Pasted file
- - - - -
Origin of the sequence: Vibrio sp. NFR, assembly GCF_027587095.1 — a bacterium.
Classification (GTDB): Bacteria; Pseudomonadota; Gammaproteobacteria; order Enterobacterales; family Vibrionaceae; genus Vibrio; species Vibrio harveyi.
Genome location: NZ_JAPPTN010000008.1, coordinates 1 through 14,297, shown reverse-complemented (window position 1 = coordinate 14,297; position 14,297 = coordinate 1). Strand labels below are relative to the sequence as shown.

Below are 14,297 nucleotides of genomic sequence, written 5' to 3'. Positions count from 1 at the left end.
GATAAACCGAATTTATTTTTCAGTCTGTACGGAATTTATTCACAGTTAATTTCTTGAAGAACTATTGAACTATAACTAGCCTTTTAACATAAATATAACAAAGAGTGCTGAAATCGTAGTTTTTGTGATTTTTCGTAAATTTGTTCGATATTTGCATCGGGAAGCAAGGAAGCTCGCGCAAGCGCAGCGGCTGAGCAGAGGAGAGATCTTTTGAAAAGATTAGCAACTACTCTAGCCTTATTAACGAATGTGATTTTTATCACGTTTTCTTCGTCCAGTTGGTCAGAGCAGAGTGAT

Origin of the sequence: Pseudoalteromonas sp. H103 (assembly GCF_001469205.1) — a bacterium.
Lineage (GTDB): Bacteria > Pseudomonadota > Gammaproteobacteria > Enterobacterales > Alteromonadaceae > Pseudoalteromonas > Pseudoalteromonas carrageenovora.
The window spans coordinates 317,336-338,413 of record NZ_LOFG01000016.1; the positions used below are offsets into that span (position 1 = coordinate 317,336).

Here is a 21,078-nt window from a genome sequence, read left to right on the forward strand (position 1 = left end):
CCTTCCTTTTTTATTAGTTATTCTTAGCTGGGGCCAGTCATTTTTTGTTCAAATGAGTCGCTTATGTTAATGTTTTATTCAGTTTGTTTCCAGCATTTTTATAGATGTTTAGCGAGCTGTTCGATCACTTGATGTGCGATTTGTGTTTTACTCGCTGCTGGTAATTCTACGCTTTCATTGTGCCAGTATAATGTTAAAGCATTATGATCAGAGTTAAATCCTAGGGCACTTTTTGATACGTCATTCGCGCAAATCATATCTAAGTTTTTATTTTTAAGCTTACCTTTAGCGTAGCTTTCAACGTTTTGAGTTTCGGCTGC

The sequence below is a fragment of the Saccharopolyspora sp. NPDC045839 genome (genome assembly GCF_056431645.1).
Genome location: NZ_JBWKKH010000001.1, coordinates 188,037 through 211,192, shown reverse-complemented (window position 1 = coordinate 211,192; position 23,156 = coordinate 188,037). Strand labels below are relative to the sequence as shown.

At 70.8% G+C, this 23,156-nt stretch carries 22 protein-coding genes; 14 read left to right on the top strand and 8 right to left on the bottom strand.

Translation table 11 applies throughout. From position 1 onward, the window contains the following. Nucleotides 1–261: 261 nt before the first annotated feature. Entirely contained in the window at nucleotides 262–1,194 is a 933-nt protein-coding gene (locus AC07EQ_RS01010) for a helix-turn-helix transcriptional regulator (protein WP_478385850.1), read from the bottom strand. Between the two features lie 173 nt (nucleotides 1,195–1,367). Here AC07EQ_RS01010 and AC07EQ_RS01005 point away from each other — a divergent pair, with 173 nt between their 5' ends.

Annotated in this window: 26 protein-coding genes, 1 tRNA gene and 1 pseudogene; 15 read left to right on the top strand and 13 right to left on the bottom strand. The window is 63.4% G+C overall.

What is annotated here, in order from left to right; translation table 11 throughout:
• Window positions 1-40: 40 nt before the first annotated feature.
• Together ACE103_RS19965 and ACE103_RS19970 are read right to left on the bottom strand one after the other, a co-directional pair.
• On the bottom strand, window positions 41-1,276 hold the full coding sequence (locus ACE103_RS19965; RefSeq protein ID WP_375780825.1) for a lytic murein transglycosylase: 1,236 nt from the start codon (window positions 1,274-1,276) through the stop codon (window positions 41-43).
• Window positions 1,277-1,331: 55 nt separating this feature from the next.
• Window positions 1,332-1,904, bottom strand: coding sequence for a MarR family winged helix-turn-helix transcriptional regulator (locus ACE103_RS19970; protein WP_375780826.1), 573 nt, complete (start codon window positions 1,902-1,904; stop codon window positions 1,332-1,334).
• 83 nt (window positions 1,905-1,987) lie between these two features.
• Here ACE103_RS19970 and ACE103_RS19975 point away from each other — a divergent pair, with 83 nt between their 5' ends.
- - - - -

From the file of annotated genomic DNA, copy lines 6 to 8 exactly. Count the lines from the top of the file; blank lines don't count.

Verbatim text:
Origin of the sequence: Pseudoalteromonas sp. H103 (assembly GCF_001469205.1) — a bacterium.
Lineage (GTDB): Bacteria > Pseudomonadota > Gammaproteobacteria > Enterobacterales > Alteromonadaceae > Pseudoalteromonas > Pseudoalteromonas carrageenovora.
The window spans coordinates 317,336-338,413 of record NZ_LOFG01000016.1; the positions used below are offsets into that span (position 1 = coordinate 317,336).